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Non-bailable arrest warrants for Imran, Fawad issued in ECP contempt case

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ISLAMABAD: The Election Commission of Pakistan (ECP) on Tuesday issued non-bailable arrest warrants for Pakistan Tehreek-e-Insaf (PTI) Chairman Imran Khan and ex-party leader Fawad Chaudhry in the case pertaining to “contemptuous” remarks against Chief Election Commissioner Sikandar Sultan Raja.

Former prime minister Khan, who was ousted via a no-confidence vote last year, his former close aide Fawad and PTI’s former secretary general Asad Umar are facing charges of contempt, for issuing statements against the electoral body and the Chief Election Commissioner (CEC) Sikandar Sultan Raja.

The four-member bench of the ECP issued the warrants as the ex-prime minister and his former close aide did not appear at the hearing despite being summoned multiple times.

Umar also failed to appear before the bench; however, the ECP did not issue his arrest warrant on his lawyer’s request, who contended that Umar usually does not skip the proceedings.

During the hearing, Umar’s lawyer Umaima Mansoor maintained that Umar skipped the last hearing only.

She informed the bench that Fawad did not appear because he is currently in Lahore, while his lawyer Faisal Chaudhry was appearing before a high court.

At this, ECP member Nisar Durrani ordered the lawyer to file a plea seeking exemption from the hearing for Umar.

The bench said that non-bailable arrest warrants of the remaining two suspects were being issued as only framing of charges was left in the case.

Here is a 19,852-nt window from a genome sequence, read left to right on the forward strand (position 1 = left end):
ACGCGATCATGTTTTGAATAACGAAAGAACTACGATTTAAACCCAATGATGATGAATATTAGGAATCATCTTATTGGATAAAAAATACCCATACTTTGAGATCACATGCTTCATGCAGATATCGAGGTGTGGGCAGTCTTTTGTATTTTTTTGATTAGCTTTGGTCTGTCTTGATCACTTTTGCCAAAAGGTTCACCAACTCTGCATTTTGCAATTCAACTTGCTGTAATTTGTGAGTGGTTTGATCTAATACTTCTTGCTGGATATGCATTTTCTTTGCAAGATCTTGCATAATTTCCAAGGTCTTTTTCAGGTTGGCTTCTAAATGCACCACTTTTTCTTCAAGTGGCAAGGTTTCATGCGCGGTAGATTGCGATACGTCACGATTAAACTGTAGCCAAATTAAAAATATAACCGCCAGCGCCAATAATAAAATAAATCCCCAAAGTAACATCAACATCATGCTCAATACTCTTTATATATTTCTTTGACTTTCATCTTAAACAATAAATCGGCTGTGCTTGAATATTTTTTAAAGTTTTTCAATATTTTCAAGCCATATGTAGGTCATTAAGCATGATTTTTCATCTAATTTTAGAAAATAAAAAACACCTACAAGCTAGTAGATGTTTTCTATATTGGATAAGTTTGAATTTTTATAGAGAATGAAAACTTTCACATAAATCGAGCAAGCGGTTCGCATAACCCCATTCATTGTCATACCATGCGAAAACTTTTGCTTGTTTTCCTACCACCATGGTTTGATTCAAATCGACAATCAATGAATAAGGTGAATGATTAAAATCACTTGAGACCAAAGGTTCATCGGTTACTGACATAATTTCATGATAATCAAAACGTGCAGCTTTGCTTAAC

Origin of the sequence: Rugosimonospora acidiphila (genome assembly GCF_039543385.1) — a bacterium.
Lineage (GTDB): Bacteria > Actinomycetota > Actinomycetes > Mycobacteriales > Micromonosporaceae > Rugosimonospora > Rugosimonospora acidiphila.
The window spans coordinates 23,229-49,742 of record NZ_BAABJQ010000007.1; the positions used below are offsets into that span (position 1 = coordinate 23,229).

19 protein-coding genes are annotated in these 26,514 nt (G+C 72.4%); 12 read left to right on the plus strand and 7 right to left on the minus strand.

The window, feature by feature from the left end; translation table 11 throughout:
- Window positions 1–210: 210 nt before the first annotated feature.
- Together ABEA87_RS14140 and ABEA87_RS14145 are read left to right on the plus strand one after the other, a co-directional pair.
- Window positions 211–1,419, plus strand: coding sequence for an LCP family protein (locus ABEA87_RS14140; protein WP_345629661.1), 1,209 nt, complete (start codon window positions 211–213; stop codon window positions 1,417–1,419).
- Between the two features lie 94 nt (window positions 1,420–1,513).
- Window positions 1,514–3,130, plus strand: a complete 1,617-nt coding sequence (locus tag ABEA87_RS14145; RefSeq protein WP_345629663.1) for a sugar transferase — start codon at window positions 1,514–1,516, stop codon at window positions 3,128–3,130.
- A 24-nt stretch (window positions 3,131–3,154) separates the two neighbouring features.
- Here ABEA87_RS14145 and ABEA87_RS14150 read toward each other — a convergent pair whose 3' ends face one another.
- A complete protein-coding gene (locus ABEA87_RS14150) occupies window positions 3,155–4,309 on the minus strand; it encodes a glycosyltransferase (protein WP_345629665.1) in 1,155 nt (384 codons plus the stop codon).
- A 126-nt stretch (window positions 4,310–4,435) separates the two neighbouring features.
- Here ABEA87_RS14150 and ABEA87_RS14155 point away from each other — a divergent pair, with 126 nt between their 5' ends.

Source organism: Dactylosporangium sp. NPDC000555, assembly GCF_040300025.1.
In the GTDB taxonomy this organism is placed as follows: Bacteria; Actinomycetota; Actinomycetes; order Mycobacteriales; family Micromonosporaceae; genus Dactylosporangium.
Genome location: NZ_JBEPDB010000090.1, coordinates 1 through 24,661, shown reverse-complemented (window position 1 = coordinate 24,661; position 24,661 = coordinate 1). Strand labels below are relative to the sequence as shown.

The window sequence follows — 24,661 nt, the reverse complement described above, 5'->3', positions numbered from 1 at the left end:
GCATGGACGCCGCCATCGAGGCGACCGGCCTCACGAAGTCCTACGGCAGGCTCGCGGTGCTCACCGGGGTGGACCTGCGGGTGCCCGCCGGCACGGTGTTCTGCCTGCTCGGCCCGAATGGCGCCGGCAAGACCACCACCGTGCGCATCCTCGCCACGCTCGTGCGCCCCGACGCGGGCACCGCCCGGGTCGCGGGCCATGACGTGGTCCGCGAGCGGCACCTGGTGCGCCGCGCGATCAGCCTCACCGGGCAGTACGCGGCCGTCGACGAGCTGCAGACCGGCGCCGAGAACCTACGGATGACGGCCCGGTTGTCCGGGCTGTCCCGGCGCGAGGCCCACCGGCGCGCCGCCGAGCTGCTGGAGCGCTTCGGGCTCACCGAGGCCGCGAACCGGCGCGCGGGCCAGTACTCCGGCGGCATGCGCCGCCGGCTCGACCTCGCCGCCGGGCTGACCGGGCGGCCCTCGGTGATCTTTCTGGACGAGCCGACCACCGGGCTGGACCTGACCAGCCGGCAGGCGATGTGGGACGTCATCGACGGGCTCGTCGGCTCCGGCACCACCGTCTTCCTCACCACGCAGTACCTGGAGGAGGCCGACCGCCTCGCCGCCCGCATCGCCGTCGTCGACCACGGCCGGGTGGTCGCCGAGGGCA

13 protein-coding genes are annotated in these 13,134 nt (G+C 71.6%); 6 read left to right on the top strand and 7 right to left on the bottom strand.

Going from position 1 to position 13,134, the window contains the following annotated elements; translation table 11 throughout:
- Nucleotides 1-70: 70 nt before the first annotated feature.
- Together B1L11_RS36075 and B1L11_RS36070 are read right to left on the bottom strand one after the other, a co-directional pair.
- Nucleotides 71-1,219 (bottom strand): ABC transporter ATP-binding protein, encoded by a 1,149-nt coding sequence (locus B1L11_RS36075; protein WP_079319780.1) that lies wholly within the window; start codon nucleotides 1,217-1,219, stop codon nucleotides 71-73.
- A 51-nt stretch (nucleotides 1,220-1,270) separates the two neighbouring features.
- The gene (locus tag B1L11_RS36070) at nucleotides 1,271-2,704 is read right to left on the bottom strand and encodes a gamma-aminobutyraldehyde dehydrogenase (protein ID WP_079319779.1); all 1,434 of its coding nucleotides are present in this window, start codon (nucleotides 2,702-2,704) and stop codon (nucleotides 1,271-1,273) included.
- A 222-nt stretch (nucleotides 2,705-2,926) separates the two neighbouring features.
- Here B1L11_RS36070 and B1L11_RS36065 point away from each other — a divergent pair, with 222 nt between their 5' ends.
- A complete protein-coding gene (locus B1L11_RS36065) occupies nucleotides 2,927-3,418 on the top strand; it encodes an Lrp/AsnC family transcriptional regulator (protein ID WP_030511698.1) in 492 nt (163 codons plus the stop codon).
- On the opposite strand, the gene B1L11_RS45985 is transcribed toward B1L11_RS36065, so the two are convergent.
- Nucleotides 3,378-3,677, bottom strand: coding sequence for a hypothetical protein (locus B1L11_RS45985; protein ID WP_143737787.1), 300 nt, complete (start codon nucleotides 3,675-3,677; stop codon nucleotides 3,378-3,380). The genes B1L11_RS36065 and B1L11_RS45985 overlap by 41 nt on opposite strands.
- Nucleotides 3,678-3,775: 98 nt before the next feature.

The case

Last year, the top electoral body initiated contempt proceedings against the PTI leaders and the former senior vice president for allegedly using foul language against the CEC. It had served several notices on them, asking them to appear in person and explain their point of view.

However, the PTI leaders did not appear before the ECP and later challenged its powers to initiate contempt proceedings under Section 10 of the Election Act 2017 in different high courts.

Section 10 of the election act states that the “election commission may exercise the same power as the high court to punish any person for contempt of court and the Contempt of Court Ordinance, 2003 (V of 2003), or any other law pertaining to contempt of court shall have effect accordingly[…]”

Earlier this year, the ECP filed a petition with the Supreme Court, seeking consolidation of all six petitions before one high court.

In its decision, the top court said the ECP had been allowed to continue proceedings under Section 10 against the PTI leaders, but it barred the electoral body from giving final orders.

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